I was trained to be a field engineer or the ‘Heading Engineer’ on Lady Bird. The Heading is where the tunnel lining is assembled. In particular, I was trained to oversee and facilitate the operations in the Heading. This included the Grout Control System (GCS). This system controlled the amount of grout injected into the annular void created by the difference in the size of the cutter-head diameter and the diameter of the tunnel lining. The volume of grout injected into this void is critical in preventing settlement on the surface. If the deviation between the annular void volume and the volume grouted reached a certain value, a safety measure would temporarily shut down the TBM. As the speed of the TBM changed, the flow rates of the grout pumps had to be consistently modified in order to maintain desired pressures via the GCS. Additionally, I was responsible for measuring the clearance between the Tail Skin Shield and the tunnel lining. These measurements were taken mid-way of every advancement phase. I immediately reported these measurements to the TBM operator in order to avoid Iron bound conditions with the Thrust cylinders. These measurements were important because it allowed the TBM operator to visualize a snap shot of the location of the articulation cylinders relative to the previous ring-build and, if need be, the operator could adjust the direction of the TBM drive.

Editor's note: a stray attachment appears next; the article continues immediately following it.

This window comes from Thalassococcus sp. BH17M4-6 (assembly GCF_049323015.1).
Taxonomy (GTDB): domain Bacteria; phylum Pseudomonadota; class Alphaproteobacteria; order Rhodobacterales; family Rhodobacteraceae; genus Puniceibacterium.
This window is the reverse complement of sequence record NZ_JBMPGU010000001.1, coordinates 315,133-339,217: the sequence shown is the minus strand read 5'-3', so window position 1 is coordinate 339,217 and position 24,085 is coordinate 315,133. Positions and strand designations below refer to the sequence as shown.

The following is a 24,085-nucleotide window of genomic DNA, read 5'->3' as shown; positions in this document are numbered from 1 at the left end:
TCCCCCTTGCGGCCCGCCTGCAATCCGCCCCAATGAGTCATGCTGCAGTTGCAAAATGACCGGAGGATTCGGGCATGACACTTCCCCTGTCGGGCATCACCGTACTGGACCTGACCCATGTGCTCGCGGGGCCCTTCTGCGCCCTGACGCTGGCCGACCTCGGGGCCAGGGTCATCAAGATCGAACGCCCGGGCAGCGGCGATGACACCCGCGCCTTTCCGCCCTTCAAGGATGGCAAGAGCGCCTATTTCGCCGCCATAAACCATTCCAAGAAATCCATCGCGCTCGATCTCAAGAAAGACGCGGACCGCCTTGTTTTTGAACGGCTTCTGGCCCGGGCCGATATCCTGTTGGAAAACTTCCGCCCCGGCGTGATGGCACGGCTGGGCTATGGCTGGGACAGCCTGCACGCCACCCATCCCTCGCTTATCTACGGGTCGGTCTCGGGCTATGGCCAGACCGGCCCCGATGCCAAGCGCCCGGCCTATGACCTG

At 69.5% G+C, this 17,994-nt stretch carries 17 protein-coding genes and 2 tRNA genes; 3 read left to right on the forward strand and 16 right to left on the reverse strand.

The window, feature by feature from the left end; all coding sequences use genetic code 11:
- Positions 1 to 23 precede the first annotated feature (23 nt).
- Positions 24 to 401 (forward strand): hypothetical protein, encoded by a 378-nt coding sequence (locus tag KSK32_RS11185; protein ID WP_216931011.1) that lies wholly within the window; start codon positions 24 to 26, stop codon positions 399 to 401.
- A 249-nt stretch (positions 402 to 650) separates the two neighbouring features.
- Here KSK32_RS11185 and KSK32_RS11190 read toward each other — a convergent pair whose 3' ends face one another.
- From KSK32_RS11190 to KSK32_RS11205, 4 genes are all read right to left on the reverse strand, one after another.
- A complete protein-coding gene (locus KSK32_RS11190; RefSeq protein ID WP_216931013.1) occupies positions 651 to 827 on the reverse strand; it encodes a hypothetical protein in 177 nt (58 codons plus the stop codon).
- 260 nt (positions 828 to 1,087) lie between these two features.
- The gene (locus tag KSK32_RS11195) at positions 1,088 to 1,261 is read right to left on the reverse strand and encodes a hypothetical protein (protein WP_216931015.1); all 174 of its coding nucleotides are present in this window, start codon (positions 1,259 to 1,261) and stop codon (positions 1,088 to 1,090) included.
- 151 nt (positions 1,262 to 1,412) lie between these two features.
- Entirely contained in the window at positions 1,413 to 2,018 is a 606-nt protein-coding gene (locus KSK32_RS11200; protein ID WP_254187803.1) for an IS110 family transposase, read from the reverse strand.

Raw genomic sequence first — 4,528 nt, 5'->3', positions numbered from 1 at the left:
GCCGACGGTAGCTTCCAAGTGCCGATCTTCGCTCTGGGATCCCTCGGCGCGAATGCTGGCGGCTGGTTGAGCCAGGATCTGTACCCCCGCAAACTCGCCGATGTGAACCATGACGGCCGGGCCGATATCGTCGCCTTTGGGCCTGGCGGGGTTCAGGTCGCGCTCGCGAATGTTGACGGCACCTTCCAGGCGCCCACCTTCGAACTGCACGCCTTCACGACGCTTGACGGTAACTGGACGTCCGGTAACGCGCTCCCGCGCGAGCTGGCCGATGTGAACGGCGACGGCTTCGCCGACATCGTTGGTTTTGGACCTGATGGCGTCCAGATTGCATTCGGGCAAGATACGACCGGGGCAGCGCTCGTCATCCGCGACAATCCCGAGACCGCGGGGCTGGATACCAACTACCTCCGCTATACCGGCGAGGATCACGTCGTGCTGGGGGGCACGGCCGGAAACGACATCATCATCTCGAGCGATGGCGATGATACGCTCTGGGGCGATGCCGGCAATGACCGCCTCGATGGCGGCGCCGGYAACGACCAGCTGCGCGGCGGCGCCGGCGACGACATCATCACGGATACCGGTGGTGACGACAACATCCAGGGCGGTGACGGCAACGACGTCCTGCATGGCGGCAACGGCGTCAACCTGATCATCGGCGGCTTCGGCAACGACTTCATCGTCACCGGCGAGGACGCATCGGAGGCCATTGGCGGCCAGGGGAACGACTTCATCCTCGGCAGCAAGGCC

As the Heading Engineer, I was also in charge of facilitating quality control of the Tunnel Segments. The Tunnel Segments are the precast concrete slabs that make up the tunnel lining. I inspected each segment and ensured that the gaskets were installed adequately to prevent tunnel leakage. If a stone was found to be damaged to the point of risking gasket functionality, the stone would be sent back to the drop shaft and replaced. When the VMT Navigational System selected a new ring-build I was responsible for double checking the Ring Build Matrix to ensure that the chosen ring build was allowed. Certain sequences of ring-builds are prohibited due to the possibility of aligning longitudinal joints, creating locations of stress concentration. At the end of each shift, I was also responsible for creating a daily production report which was sent to all the senior personal at Traylor Bros., Inc.